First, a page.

748 F.3d at 342-43 [citation omitted].  Regarding policy, the D.C. Circuit stated:

Nor are Shea’s policy arguments persuasive.  Shea rightly points out that one purpose of the first-to-file bar is to encourage “whistleblowers to approach the government and file suit as early as possible.”  As he notes, a litigant cannot race himself to the courthouse or divide a bounty with himself.  But Shea again ignores the other purpose:  “rejecting suits which the government is capable of pursuing itself.”  The plain-text reading of the statute advances both goals.  We therefore reject Shea’s argument that the first-to-file bar does not apply to an original relator.

748 F.3d at 343 [citations omitted].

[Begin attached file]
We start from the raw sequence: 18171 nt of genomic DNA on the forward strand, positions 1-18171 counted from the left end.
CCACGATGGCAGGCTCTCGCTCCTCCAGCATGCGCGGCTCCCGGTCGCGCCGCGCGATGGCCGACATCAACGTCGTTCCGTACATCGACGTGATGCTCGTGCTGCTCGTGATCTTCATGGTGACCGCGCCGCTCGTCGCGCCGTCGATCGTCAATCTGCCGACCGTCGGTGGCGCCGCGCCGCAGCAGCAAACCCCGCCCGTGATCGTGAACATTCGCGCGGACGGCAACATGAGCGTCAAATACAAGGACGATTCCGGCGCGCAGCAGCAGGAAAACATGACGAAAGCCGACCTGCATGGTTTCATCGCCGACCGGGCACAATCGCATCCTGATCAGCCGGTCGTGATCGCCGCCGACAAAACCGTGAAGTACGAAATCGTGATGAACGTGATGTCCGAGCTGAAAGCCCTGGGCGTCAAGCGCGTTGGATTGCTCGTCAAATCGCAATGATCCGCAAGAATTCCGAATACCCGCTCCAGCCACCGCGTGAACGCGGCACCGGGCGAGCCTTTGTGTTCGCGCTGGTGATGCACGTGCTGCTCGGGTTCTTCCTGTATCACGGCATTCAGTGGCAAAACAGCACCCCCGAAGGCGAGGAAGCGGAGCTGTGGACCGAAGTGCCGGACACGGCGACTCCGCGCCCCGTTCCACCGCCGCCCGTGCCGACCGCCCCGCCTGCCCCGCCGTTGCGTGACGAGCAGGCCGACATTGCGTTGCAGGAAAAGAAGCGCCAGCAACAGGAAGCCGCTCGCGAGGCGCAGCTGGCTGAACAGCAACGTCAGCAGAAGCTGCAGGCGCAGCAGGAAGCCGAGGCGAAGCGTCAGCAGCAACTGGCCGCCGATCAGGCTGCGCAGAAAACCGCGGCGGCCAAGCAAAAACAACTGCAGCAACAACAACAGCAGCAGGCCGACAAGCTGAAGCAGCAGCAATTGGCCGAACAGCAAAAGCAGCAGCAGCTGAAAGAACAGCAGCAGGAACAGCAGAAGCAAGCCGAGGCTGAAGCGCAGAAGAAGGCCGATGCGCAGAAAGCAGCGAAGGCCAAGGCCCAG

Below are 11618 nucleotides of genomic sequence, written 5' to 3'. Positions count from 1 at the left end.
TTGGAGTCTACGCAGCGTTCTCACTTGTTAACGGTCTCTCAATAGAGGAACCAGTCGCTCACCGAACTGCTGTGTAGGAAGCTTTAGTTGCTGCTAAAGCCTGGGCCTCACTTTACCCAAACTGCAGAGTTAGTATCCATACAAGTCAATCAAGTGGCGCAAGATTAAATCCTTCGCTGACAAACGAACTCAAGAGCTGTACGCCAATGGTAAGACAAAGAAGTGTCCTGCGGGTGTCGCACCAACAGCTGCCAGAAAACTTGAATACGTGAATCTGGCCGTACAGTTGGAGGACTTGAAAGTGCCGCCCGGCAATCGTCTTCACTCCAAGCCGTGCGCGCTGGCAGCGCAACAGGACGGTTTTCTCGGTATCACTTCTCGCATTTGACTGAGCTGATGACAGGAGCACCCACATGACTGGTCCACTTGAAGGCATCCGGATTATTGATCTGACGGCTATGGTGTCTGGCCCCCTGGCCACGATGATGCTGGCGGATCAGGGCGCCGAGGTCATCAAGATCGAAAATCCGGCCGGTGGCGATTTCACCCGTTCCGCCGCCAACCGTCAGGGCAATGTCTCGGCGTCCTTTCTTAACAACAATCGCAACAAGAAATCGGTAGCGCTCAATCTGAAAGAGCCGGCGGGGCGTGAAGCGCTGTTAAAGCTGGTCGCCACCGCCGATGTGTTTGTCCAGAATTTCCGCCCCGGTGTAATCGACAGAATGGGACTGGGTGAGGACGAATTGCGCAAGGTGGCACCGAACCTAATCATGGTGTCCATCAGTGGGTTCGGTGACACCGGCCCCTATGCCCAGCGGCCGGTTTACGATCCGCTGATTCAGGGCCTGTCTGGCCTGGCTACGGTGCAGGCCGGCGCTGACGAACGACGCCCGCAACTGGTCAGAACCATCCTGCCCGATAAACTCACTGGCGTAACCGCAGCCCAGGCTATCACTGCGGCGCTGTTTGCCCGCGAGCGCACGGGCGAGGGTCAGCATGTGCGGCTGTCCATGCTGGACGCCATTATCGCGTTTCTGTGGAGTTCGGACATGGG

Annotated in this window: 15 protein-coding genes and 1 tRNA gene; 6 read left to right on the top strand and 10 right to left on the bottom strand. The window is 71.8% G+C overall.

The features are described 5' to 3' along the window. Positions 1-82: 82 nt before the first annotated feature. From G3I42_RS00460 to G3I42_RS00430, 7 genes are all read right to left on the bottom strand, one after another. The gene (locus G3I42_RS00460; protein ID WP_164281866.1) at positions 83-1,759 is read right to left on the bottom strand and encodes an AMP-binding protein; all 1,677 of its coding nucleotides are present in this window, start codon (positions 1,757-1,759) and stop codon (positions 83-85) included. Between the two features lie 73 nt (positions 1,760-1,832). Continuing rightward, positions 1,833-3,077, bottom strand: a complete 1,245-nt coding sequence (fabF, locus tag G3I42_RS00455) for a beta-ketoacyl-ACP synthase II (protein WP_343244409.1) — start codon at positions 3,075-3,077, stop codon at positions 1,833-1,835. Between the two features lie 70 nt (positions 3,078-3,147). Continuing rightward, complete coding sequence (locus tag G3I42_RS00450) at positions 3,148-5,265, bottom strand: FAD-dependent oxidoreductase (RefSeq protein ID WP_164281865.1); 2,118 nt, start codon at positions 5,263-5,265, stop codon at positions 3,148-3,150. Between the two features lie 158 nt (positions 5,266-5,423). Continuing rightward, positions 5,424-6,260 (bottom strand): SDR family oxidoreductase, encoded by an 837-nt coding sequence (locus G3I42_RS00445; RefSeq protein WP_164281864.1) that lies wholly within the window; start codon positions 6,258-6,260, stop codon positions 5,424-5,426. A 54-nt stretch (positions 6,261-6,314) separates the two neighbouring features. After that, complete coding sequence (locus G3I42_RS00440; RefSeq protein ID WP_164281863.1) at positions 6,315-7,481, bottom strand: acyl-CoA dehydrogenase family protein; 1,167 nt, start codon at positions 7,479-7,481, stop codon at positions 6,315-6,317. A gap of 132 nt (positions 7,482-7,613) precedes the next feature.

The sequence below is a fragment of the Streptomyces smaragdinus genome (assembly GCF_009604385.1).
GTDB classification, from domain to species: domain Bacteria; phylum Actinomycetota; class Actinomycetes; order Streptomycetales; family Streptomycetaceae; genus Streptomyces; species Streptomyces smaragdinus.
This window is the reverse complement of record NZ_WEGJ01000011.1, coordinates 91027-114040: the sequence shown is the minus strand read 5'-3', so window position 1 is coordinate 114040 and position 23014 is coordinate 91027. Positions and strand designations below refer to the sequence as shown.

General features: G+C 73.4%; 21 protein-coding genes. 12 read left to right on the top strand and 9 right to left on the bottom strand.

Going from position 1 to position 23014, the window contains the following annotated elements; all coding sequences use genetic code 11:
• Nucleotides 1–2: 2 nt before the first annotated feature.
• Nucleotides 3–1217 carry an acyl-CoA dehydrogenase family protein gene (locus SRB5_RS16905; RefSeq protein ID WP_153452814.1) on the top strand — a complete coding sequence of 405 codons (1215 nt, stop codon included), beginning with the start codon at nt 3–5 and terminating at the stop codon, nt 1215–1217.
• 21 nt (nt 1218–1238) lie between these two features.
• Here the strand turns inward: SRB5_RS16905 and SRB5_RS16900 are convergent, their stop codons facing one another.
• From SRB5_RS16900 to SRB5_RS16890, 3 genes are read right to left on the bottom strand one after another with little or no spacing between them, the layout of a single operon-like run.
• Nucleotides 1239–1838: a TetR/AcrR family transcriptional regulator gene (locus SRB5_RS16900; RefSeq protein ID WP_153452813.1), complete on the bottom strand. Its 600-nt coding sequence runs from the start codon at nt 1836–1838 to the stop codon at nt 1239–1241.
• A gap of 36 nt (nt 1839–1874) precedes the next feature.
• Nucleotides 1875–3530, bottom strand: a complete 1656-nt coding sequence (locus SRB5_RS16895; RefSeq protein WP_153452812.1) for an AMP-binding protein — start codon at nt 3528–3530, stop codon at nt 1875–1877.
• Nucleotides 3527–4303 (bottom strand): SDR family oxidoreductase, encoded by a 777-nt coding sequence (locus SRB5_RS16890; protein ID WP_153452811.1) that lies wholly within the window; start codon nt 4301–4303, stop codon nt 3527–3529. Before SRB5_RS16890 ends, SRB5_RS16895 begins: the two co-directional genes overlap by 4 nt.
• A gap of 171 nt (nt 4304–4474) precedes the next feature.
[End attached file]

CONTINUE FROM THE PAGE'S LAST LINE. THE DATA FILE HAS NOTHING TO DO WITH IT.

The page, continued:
Conclusion

Defendants should be aware that procedural missteps by a relator that result in dismissal or partial dismissal of an action, or even the dropping of one or more parties, can set up a first-to-file dismissal of a subsequent action.  Although the Shea decision did not involve a procedural mistake by the relator, the decision’s reasoning applies equally to such mistakes.  It may seem harsh for a relator to lose his day in court based on misjoinder or even improper venue, but the potential for this to happen is real – in at least the D.C. Circuit – regardless of whether the first action is still “pending.”  Government contracts attorneys and defendants should take this into consideration in deciding whether or not to raise procedural defenses that, in non-FCA cases, typically do not have such significant consequences.  At the same time, defendants must not forget that although securing a procedural dismissal may disadvantage the relator who brings a subsequent action, the Government will likely have another opportunity to intervene as of right.

This post first appeared in the Government Contracts Blog.